Visvesvaraya

From Wikipedia, the free encyclopedia
Jump to: navigation, search
Sir
Mokshagundam Visvesvaraya
KCIE
Sir M.Visvesvaraya.jpg
Diwan of the Mysore kingdom
In office
1912–1918
Monarch Krishna Raja Wadiyar IV
Preceded by T. Ananda Rao
Succeeded by M. Kantaraj Urs
Personal details
Born (1860-09-15)15 September 1860
Muddenahalli, Chikballapur, Kingdom of Mysore (now in Karnataka)
Died 14 April 1962(1962-04-14) (aged 101)
Bangalore
Nationality Indian
Alma mater University of Madras, COEP
Occupation Engineer, Diwan
Profession Engineer
Religion Hindu

Sir Mokshagundam Visvesvaraya KCIE (popularly known as Sir MV; 15 September 1860[1] – 14 April 1962[1]) was a notable Indian engineer, scholar, statesman and the Diwan of Mysore during 1912 to 1918. He was a recipient of the Indian Republic's highest honour, the Bharat Ratna, in 1955. He was knighted as a Knight Commander of the Indian Empire (KCIE) by King George V for his contributions to the public good. Every year, 15 September is celebrated as Engineer's Day in India in his memory. He is held in high regard as a pre-eminent engineer of India. He was the chief designer of the flood protection system for the city of Hyderabad in Telangana, as well as the chief engineer responsible for the construction of the Krishna Raja Sagara dam in Mandya.

Early years[edit]

Mokshagundam Visvesvaraya was born in 1860 September 15, in a Telugu Brahmin family[2] to Mokshagundam Srinivasa Shastry and Venkatalakshmamma in Muddenahalli village,[3] 40 miles from Bangalore, Mysore State (now Karnataka), India. Mokshagundam is a village in Prakasam District's Cumbum Tahasil (then Kurnool District ) of Andhra Pradesh where the ancestors of Visvesvarayya emigrated from.[4] Visvesvaraya lost his father at the age of 15. He enrolled for kannada medium primary school in Chikballapur and attended high school in Bangalore. He earned his Bachelor of Arts from Central College, Bangalore then affiliate of the University of Madras in 1881 and later studied civil engineering at the prestigious College of Engineering, Pune.[5]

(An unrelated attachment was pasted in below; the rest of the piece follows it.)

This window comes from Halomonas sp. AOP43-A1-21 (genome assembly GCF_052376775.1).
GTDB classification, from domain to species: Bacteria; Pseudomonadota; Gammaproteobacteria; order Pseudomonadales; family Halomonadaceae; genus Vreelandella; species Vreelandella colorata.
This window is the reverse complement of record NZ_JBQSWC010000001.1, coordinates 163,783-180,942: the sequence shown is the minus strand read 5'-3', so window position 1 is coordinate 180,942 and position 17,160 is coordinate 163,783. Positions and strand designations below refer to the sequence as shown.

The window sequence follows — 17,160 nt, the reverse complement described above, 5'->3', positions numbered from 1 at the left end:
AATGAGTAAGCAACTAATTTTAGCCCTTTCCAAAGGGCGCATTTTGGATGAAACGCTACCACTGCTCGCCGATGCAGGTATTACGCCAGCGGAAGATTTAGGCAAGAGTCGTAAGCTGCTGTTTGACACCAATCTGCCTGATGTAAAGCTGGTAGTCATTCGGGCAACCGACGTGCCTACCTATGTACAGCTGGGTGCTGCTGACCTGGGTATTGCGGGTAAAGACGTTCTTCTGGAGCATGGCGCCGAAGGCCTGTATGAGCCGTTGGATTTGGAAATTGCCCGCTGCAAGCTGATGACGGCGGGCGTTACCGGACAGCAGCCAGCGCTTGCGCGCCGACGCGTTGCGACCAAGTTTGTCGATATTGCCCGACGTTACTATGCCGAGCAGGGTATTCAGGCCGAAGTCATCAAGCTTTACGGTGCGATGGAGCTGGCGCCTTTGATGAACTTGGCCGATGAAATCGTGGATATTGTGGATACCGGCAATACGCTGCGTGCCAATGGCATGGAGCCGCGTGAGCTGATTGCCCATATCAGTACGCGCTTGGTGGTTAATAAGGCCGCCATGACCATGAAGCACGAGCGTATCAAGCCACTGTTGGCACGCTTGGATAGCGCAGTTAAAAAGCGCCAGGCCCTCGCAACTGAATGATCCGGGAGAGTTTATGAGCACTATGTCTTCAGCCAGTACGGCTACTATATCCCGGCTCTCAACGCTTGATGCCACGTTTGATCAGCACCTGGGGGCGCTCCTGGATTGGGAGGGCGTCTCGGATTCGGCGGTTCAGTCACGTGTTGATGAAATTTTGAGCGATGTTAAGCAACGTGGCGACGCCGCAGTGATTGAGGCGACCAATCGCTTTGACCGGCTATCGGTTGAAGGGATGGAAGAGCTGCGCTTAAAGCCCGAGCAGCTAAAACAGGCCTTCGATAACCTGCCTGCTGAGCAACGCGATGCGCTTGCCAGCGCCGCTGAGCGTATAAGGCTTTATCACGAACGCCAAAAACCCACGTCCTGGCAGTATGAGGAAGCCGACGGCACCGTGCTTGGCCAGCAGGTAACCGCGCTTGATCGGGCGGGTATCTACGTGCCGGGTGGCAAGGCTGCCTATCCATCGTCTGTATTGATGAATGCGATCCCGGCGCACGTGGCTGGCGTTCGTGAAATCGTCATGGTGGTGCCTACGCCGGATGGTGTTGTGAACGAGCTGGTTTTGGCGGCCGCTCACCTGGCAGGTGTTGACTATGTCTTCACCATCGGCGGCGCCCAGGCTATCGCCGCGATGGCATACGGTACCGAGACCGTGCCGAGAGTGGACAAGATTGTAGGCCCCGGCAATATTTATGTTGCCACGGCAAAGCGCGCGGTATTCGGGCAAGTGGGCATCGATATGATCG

Career as an engineer[edit]

Upon graduating as an engineer, Visvesvaraya took up a job with the Public Works Department (PWD) of Mumbai and was later invited to join the Indian Irrigation Commission. He implemented an extremely intricate system of irrigation in the Deccan area. He also designed and patented a system of automatic weir water floodgates that were first installed in 1903 at the Khadakvasla Reservoir near Pune. These gates were employed to raise the flood supply level of storage in the reservoir to the highest level likely to be attained by a flood without causing any damage to the dam. Based on the success of these gates, the same system was installed at the Tigra Dam in Gwalior and the Krishna Raja Sagara (KRS) Dam in Mandya/ Mysore,Karnataka. In 1906–07, the Government of India sent him to Aden to study water supply and drainage system and the project prepared by him was implemented in Aden successfully.[6] Visvesvaraya achieved celebrity status when he designed a flood protection system for the city of Hyderabad. He was instrumental in developing a system to protect Visakhapatnam port from sea erosion.[7] Visvesvaraya supervised the construction of the KRS Dam across the Kaveri River from concept to inauguration. This dam created the biggest reservoir in Asia when it was built.[8] He was rightly called the "Father of modern Mysore state" (now Karnataka): During his period of service with the Government of Mysore state, he was responsible for the founding of, (under the Patronage of Mysore Government), the Mysore Soap Factory, the Parasitoide Laboratory, the Mysore Iron & Steel Works (now known as Visvesvaraya Iron and Steel Limited) in Bhadravathi, the Sri Jayachamarajendra Polytechnic Institute, the Bangalore Agricultural University, the State Bank of Mysore, The Century Club, Mysore Chambers of Commerce and numerous other industrial ventures. He encouraged private investment in industry during his tenure as Diwan of Mysore. He was instrumental in charting out the plan for road construction between Tirumala and Tirupati. He was known for sincerity, time management and dedication to a cause.

Career In Brief

  • Joined service as Assistant Engineer in Bombay, 1884; served in Nasik, Khandesh and Poona;
  • services lent to Municipality of Sukkur in Sind, 1894: designed and carried out the water works of that Municipality, 1895;
  • Executive Engineer, Surat, 1896;
  • Assistant Superintending Engineer, Poona, 1897–99; visited China and Japan, 1898;
  • Executive Engineer for Irrigation, Poona, 1899;
  • Sanitary Engineer, Bombay, and Member, Sanitary Board, 1901; gave evidence before the Indian Irrigation Commission, 1901;
  • designed and constructed Automatic Gates patented by him at Lake Fife Storage Reservoir; introduced a new system of irrigation known as the "Block System", 1903; represented the Bombay Government at the Simla Irrigation Commission, 1904; on special duty, 1905;
  • Superintending Engineer, 1907; visited Egypt, Canada. United States of America and Russia, 1908;
  • services lent as Special Consulting Engineer, Hyderabad, to supervise and carry out Engineering works in connection with the Musi floods, 1909;
  • retired from British service, 1909;
  • Chief Engineer and Secretary to the Government of Mysore, 1909;